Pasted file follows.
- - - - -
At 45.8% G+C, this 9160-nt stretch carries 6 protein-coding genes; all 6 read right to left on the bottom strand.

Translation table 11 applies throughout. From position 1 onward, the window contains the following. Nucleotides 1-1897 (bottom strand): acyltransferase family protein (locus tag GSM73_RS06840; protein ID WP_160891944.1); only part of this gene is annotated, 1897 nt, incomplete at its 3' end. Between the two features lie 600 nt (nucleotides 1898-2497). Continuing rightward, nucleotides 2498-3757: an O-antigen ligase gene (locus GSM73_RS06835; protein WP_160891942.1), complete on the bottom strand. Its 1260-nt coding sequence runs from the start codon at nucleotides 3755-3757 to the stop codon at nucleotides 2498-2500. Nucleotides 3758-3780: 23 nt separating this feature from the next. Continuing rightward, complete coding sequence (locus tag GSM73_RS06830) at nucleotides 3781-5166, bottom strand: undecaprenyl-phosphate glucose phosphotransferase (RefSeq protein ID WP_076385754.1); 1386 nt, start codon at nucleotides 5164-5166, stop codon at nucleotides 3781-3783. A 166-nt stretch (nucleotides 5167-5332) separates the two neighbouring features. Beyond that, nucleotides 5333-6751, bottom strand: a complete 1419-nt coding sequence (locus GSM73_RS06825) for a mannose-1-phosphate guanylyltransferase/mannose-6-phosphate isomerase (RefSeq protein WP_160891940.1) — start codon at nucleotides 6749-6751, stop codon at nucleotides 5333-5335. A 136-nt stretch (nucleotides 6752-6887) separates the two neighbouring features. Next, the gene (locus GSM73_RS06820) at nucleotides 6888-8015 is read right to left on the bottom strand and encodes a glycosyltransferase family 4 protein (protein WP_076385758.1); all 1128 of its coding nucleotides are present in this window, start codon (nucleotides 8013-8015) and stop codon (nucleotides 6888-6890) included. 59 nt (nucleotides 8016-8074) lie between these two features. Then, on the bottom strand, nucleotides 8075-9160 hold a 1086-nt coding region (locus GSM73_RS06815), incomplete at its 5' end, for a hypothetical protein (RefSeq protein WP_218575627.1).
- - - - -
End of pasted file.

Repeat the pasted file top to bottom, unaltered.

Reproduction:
At 45.8% G+C, this 9160-nt stretch carries 6 protein-coding genes; all 6 read right to left on the bottom strand.

Translation table 11 applies throughout. From position 1 onward, the window contains the following. Nucleotides 1-1897 (bottom strand): acyltransferase family protein (locus tag GSM73_RS06840; protein ID WP_160891944.1); only part of this gene is annotated, 1897 nt, incomplete at its 3' end. Between the two features lie 600 nt (nucleotides 1898-2497). Continuing rightward, nucleotides 2498-3757: an O-antigen ligase gene (locus GSM73_RS06835; protein WP_160891942.1), complete on the bottom strand. Its 1260-nt coding sequence runs from the start codon at nucleotides 3755-3757 to the stop codon at nucleotides 2498-2500. Nucleotides 3758-3780: 23 nt separating this feature from the next. Continuing rightward, complete coding sequence (locus tag GSM73_RS06830) at nucleotides 3781-5166, bottom strand: undecaprenyl-phosphate glucose phosphotransferase (RefSeq protein ID WP_076385754.1); 1386 nt, start codon at nucleotides 5164-5166, stop codon at nucleotides 3781-3783. A 166-nt stretch (nucleotides 5167-5332) separates the two neighbouring features. Beyond that, nucleotides 5333-6751, bottom strand: a complete 1419-nt coding sequence (locus GSM73_RS06825) for a mannose-1-phosphate guanylyltransferase/mannose-6-phosphate isomerase (RefSeq protein WP_160891940.1) — start codon at nucleotides 6749-6751, stop codon at nucleotides 5333-5335. A 136-nt stretch (nucleotides 6752-6887) separates the two neighbouring features. Next, the gene (locus GSM73_RS06820) at nucleotides 6888-8015 is read right to left on the bottom strand and encodes a glycosyltransferase family 4 protein (protein WP_076385758.1); all 1128 of its coding nucleotides are present in this window, start codon (nucleotides 8013-8015) and stop codon (nucleotides 6888-6890) included. 59 nt (nucleotides 8016-8074) lie between these two features. Then, on the bottom strand, nucleotides 8075-9160 hold a 1086-nt coding region (locus GSM73_RS06815), incomplete at its 5' end, for a hypothetical protein (RefSeq protein WP_218575627.1).